The Pentagon wants small drones to be the future of networked warfare, but buying them hasn’t been easy

Here is what the military did to finally get small drones in its arsenal, bringing it one step closer to the future of networked warfare.
U.S. Air Force Lt. Col. Matthew Rochon, 346th Air Expeditionary Group deputy commander, prepares to operate a small drone to photograph work sites in Meteti, Panama, March 30, 2018. (U.S. Air Force photo by Senior Airman Dustin Mullen/Released)

A critical piece of the future of networked warfare is a technology already familiar to many consumers and hobbyists: small drones.

The idea is that small unmanned aerial systems (sUAS), or drones, can collect data at tactical levels, buzzing around adversaries and in front of forward-deployed troops. With the right networks and software architecture to run the systems, the flying data-collectors can send back critical information to troops on the ground and cloud servers.

Military leaders say the technology will be crucial in future battlefield operations. But despite all the excitement, the Department of Defense has struggled to field drones easily across the enterprise. The difficulty finding the right technology is part of the problem, and more broadly, the existing marketplace has matured in a way that effectively has shut out the DOD.

Bringing the services’ vision for drones into reality will depend on the software architecture and networks they operate on, according to interviews with experts across the Army, Defense Innovation Unit and industry. In the private sector, companies are springing up to create synchronization in software to allow different types of aerial systems, ground controllers and payloads to talk with each other in flight. The military is fast on its heels following the concept.


Another major challenge so far has been the fragmented U.S. market for drones. U.S. firms have struggled to compete with Chinese mega-manufacturer DJI, which the Army banned in 2017 over fears of data espionage and weak cybersecurity. Many other government and military agencies have followed suit in recent years with their own bans of DJI and Chinese-made drones. Without a strong U.S. competitor that can offer the military a single trusted and cyber-secure option, piecing together solutions has been slower than expected.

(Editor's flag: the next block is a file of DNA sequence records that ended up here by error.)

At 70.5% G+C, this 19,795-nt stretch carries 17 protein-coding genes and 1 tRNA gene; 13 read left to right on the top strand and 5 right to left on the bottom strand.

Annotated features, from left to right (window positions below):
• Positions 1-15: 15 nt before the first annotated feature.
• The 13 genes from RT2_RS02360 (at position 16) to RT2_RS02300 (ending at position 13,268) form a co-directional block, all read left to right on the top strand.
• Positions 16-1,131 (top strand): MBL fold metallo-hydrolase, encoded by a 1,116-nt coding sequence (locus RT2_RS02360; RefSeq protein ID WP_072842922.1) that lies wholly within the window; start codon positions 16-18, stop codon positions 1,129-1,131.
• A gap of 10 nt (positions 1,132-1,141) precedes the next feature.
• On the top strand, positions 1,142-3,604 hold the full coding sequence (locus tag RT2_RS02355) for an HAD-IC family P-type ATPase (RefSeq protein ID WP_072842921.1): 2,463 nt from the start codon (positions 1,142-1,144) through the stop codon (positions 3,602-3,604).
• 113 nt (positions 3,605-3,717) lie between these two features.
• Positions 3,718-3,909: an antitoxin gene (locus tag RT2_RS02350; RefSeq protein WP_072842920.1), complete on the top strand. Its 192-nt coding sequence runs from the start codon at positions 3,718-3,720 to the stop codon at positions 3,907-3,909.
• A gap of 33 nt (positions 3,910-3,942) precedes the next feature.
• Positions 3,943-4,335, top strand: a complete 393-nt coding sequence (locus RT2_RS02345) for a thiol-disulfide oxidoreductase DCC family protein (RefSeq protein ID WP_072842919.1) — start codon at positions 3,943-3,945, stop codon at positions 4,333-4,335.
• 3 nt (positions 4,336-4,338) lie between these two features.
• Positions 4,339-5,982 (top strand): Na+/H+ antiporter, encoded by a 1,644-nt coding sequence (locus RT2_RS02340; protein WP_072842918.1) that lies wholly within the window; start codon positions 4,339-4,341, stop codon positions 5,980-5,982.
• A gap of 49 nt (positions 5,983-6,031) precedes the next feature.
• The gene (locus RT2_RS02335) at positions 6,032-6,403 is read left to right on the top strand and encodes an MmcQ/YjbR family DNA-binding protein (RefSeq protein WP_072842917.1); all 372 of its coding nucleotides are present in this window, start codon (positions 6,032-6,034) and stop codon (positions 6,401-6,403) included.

“Our men and women in uniform were left with no options at all,” Matthew Borowski, an sUAS technical project manager at the Defense Innovation Unit, told FedScoop in September of where the military was when DJI started to get restricted in 2017. Since, he and others at DIU have been working for years on a new “trusted” drone procurement pipeline.

The military, with its vast budget and procurement resources, faces an uphill battle with drones in particular because the market is really targeted for consumers. Most of the DOD’s other tech is purpose-built for security or defense work, but the type of cheap drones built for backyard photography lacked the cybersecurity and data privacy the department needed for its sensitive operations. And with DJI’s dominance, few U.S. companies had the scale to start selling to the government.

The same type of thinking for getting drones to work at scale — open architecture software, prioritizing interoperability and data sharing, and finding trusted companies to work with — has applications in the military’s approach to emerging and commercial technologies it wants to use, acquisition reform advocates have said. For something like artificial intelligence, data sharing and interoperability are often-cited buzzwords former officials say are need for success. For flying cars, which the Air Force has its eye on, building a U.S.-based market early is a lesson it learned from early drone debacles.

“The sticking point is having somebody drive interoperability,” Borowski said.


How the military found its way